Standing up for nature

Heather growing alongside a coastal path looking out towards the sea at sunset

The air we breathe, the seas we paddle in, the colourful leaves we walk through in autumn or see renewed in spring. The parks our children play in. Hearing the laughing cry of a green woodpecker or spotting an elusive red squirrel. Nature provides us with a lifetime of precious experiences, but now it needs our help.

Today, we have a once-in-a-lifetime opportunity to protect and restore the countryside we love. As the UK government writes new nature laws, the National Trust is calling for stronger environmental protections to secure the future of our much-loved wildlife, parks and landscapes. 

" Nature revives, rejuvenates and restores us and it needs us, now more than ever."
Time to act

Nature is in decline. The numbers of butterflies in English woodlands have dropped by 58% since 1990, and just one in seven of our rivers are in good health. The Trust's dedicated teams are already doing so much to care for our countryside, but they are facing increasing challenges caused by a changing climate and decades of intensive farming.

Now, for the first time in more than 40 years, the UK has a golden opportunity to rewrite the rules. We can bring back nature to inspire future generations. We can give our children the chance to see a red squirrel darting between the trees, to run through a cloud of butterflies, or to paddle in a cool, babbling stream. And we can build a stronger foundation for food production, with rewards for farmers who create better conditions for nature.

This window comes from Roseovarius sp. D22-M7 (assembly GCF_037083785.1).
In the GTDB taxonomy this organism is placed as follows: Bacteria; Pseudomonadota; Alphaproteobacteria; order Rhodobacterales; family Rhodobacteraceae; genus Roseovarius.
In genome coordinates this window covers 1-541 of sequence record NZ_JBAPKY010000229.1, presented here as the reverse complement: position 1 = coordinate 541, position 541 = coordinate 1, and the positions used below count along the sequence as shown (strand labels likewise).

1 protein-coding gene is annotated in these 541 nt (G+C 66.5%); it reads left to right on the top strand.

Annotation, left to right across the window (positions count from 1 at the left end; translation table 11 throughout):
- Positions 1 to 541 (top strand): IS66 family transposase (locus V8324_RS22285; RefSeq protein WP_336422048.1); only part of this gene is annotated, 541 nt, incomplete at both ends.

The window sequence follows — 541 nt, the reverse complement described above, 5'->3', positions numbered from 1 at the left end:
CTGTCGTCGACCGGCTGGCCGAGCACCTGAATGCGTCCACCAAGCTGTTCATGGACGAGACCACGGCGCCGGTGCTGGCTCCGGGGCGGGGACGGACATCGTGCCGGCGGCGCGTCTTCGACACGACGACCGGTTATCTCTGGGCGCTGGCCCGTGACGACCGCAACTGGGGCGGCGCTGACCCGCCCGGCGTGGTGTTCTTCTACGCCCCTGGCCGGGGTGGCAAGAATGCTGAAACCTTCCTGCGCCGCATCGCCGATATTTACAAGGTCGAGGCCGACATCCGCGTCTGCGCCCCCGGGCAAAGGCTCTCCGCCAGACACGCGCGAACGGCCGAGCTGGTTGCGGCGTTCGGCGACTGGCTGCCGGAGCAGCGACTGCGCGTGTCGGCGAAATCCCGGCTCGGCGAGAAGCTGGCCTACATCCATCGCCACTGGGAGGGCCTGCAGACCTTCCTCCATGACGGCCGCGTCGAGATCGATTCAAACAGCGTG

Grey seal on the beach at Blakeney Point, North Norfolk

2018: a rollercoaster year for wildlife 

It was a year of extreme temperatures - from an arctic winter to a prolonged, hot summer. Find out what this meant for our birds, butterflies, seals and fish, and how keeping an eye on the weather helps us look after nature.

Why it matters

The government has said that this generation should be the first to leave the natural environment in a better state than when we inherited it. The current draft bill doesn’t go far enough to meet that promise. The government now has an opportunity not only to replace current EU law with the UK’s own version, but to go beyond the current protections and be truly effective in restoring nature.

We're making our views known because we believe that it is not sustainable to carry on with the way things are. Now is the time to act. 

Here are three examples of how our existing laws help nature: 

What we're calling for

We know we must do more so that nature can thrive. That’s why we’re calling on the government to create a bold and far-reaching Environment Bill. Here are the three key elements we’re asking for:

  • Nature targets that politicians now and in the future need to meet and report on. Targets that clean up our seas and rivers, make our soils healthy again and rejuvenate habitats 
  • World-leading environmental principles to ensure that when we make new laws, we consider the impact they will have on nature
  • An independent watchdog that will hold our politicians to account on the environment for many years to come.

To find out more about the Environment Bill and what it means for nature, read our interview with Patrick Begg, Outdoors and Natural Resources Director, in the spring issue of the National Trust Magazine. 

What we stand for

We're passionate about open spaces and historic places - and we're working hard in other areas too. With your help, we care for the environment, food and farming, green energy and transport, and heritage.